Beyond taking pictures in a large variety of conditions suitable for large prints, the Fuji Finepix S9000 packs some useful and interesting features. Below is a list of its most useful features, followed by explanations, when required.
- Metering modes: evaluativeAlso called segment or matrix, spot and average.
- Focus control: single auto focus, continuous auto focus, manual focus.
- Auto focus modes: center, multi-pointCamera chooses a point to focus on, areaUser selects an area to focus on.
- Exposure compensation: +2 to -2 EV, in 1/3 stop increments.
- Flash modes: off, auto, redeye, off, slow-syncAlso called rear-curtain sync, slow-sync with redeye.
- Drive modes: single frame, first 4-frames, 3-frame bracket, final 4-frames, long period.
- Photography modes: fully automatic, program automatic, shutter priority, aperture priority, manual, anti-blurAlso called fast-shutter, natural lightAlso called no-flash, portrait, landscape and night.
- Other: Auto exposure lock or toggle, focus check, image playback with deletion, pan, zoom, rotation and trimming.
- Multiple exposure.
Most features are pretty common for this type of camera. The first things that require explanations are the drive modes. Obviously, in single frame mode, the camera takes a single picture when the shutter is pressed down. The first 4-frames mode is the typical burst mode where the camera focuses once, takes 4 picturesMetering for each one. As the name suggest, it takes up to 4 frames. It does so at 1.5 FPS, and shows a brief review of each picture after its taken. Then, the 3-frame bracket is standard bracketing which produces one properly exposed frame, one underexposed and one overexposed. The increments are selectable to 1/3 EV, 2/3 EV or 1 EV. The final 4-frames drive-mode is a fantastic Fuji invention which has made it into many Fuji digital cameras and several models from other manufacturers. Basically, the camera takes pictures continuously at 1.5 FPS but only saves the last 4 frames taken. This is a very valuable feature for action shots when it is difficult to anticipate the action. Finally, the long period drive mode takes pictures at roughly 1 FPS for up to 40 images. Most photography modes and scene modes are also typical. The natural light mode is basically a flash-off mode which is locked with automatic ISO selectionBetween 80 and 1600.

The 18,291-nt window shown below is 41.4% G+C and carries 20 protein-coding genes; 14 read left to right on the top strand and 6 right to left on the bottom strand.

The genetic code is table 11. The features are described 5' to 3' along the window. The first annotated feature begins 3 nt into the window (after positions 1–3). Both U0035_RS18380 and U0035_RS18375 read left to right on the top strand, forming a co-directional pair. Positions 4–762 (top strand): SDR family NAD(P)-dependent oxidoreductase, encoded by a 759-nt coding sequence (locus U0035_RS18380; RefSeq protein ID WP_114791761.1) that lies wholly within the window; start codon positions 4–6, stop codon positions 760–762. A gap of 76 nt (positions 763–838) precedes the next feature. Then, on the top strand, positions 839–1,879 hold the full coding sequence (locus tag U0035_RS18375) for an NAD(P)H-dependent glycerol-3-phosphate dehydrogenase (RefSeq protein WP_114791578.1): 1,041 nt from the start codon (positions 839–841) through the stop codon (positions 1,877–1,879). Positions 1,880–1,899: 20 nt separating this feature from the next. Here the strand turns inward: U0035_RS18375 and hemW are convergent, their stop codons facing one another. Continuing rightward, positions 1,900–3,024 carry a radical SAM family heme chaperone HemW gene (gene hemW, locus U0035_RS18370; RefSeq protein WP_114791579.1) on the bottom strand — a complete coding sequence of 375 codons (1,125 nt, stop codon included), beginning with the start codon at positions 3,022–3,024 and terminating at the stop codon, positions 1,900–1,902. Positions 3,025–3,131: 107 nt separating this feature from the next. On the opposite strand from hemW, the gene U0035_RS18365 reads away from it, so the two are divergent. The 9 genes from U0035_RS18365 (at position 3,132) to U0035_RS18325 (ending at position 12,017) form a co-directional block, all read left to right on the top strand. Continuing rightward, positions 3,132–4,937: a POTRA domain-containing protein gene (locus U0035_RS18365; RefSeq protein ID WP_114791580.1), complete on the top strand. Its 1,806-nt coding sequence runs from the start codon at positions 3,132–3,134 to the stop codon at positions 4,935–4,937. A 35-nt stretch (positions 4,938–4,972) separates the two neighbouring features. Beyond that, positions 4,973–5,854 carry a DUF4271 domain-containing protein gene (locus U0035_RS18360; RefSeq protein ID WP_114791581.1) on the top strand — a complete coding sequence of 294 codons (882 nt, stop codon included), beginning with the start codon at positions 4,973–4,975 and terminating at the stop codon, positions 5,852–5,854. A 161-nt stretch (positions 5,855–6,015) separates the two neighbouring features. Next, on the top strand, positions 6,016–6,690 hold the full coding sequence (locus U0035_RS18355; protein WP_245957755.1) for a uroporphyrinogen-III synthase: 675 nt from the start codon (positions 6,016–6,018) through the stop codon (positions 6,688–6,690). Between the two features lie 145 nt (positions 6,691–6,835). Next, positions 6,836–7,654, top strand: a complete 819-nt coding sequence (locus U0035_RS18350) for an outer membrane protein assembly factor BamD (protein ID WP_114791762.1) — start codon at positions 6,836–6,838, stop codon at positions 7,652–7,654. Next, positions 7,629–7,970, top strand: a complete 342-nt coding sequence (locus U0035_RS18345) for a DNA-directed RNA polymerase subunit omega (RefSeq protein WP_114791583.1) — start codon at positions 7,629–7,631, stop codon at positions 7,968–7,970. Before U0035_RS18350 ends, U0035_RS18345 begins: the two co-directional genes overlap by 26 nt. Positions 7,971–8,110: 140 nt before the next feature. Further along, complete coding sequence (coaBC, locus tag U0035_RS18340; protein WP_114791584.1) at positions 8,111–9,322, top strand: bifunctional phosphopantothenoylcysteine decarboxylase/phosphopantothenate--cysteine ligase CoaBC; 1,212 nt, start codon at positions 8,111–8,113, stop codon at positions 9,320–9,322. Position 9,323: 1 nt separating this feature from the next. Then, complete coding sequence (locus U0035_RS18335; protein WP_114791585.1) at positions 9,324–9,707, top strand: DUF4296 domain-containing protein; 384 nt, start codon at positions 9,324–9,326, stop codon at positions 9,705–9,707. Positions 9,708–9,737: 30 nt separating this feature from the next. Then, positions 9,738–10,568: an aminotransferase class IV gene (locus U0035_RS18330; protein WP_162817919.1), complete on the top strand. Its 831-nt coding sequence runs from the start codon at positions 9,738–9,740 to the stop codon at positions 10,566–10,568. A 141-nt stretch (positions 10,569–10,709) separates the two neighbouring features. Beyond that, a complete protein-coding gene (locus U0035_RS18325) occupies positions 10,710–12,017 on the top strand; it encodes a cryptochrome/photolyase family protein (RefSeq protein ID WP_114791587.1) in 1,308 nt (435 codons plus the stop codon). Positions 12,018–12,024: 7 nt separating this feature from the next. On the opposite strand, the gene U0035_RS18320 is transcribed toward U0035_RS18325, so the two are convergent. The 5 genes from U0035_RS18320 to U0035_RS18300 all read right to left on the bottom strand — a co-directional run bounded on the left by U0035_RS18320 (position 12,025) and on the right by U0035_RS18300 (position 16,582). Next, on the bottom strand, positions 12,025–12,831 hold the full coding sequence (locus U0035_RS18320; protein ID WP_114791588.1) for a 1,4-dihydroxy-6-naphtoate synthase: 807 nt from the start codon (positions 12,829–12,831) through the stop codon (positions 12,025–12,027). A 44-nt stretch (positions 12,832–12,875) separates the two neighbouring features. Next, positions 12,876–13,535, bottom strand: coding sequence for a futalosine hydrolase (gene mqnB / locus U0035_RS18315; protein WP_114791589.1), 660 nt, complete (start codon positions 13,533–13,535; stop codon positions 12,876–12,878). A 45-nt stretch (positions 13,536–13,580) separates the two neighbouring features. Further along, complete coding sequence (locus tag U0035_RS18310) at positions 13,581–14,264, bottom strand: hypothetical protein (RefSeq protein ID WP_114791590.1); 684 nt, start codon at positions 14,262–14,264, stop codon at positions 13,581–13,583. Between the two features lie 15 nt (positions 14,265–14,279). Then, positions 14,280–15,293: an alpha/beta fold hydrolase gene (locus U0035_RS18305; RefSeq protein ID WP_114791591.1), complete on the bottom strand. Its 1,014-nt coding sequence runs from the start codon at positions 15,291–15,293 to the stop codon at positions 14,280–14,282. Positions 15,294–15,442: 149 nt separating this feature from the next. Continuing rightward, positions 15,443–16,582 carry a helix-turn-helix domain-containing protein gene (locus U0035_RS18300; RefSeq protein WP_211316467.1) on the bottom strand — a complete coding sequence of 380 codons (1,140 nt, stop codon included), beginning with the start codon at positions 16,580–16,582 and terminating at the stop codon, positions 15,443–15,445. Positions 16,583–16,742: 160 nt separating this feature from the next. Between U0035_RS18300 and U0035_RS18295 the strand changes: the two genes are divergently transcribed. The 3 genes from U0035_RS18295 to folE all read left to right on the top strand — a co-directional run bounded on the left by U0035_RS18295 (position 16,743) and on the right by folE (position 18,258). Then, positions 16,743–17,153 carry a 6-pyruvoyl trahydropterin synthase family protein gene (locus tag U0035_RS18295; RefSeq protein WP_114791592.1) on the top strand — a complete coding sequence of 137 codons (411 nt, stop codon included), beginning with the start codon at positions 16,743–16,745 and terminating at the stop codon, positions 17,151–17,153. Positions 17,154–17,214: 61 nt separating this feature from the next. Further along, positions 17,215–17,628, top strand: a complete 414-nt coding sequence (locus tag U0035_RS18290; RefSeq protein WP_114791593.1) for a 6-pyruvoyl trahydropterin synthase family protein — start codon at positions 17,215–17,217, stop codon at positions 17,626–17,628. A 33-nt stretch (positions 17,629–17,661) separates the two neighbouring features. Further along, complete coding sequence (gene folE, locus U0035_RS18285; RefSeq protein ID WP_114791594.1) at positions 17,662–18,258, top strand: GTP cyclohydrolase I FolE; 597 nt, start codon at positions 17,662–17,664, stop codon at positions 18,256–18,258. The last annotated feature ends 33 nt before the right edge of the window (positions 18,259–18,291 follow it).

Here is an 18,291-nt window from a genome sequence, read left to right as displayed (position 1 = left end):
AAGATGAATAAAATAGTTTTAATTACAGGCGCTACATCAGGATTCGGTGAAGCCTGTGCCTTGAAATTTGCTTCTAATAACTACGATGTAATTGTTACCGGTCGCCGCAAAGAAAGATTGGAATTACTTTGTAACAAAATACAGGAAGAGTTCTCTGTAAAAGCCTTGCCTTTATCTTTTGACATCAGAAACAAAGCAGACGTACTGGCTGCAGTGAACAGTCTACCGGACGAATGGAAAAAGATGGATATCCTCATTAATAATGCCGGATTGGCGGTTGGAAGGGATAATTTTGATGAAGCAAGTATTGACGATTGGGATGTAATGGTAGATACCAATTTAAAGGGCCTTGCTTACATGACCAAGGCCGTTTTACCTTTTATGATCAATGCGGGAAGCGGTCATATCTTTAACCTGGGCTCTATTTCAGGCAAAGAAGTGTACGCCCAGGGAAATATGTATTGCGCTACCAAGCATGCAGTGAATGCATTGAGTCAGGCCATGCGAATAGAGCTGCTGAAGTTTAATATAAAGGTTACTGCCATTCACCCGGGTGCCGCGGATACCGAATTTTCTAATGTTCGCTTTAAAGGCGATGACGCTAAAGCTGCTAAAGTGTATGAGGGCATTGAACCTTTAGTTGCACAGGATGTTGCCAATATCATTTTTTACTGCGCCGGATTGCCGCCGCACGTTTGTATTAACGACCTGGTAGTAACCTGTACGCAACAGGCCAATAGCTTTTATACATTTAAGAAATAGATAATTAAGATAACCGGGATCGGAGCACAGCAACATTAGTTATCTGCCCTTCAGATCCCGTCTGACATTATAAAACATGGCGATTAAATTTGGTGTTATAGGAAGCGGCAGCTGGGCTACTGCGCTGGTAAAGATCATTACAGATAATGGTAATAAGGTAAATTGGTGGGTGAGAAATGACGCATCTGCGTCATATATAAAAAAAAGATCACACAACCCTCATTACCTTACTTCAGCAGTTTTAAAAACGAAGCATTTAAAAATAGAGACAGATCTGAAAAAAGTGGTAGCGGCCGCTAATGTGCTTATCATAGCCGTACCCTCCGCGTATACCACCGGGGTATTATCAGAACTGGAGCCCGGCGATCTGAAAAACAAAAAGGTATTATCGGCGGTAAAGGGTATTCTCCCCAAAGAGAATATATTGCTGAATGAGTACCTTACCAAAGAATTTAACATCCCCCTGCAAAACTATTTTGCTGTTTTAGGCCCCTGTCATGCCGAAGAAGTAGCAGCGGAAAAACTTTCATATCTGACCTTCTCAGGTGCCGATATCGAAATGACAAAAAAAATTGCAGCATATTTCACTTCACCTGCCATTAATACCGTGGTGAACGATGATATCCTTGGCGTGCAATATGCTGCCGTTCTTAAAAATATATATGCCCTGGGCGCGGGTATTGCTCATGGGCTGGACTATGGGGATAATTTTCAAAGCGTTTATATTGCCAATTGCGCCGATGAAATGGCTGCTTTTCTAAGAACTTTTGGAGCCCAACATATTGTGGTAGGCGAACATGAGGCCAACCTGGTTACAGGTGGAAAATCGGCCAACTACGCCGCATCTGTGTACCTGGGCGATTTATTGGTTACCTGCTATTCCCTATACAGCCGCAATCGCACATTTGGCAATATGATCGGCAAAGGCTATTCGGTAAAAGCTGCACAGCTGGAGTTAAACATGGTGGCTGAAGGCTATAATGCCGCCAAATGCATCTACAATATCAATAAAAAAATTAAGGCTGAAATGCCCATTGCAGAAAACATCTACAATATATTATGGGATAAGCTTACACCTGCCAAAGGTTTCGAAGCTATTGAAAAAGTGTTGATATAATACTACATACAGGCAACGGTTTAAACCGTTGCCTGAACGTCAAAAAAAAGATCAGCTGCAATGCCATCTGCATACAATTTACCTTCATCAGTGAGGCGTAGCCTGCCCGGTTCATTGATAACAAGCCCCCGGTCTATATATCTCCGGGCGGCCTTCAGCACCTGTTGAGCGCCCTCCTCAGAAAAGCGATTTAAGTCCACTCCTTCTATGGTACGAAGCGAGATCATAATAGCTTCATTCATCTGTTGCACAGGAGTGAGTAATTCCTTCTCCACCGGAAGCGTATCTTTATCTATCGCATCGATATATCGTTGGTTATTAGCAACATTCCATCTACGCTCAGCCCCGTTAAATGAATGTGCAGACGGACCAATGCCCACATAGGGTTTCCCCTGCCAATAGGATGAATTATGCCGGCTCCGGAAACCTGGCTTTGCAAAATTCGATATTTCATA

The AE-L button either locks the exposure while it is pressed or sets it until the AE-L button is pressed again. The specific operation of this button depends on an obscure menu which chooses between AE-L 1 and AE-L 2. The Focus-Check button magnifies the center of the live-preview, to facilitate manual focusing or validating the auto-focus. Unfortunately, neither the LCD nor EVF is precise enough to make this entirely accurate.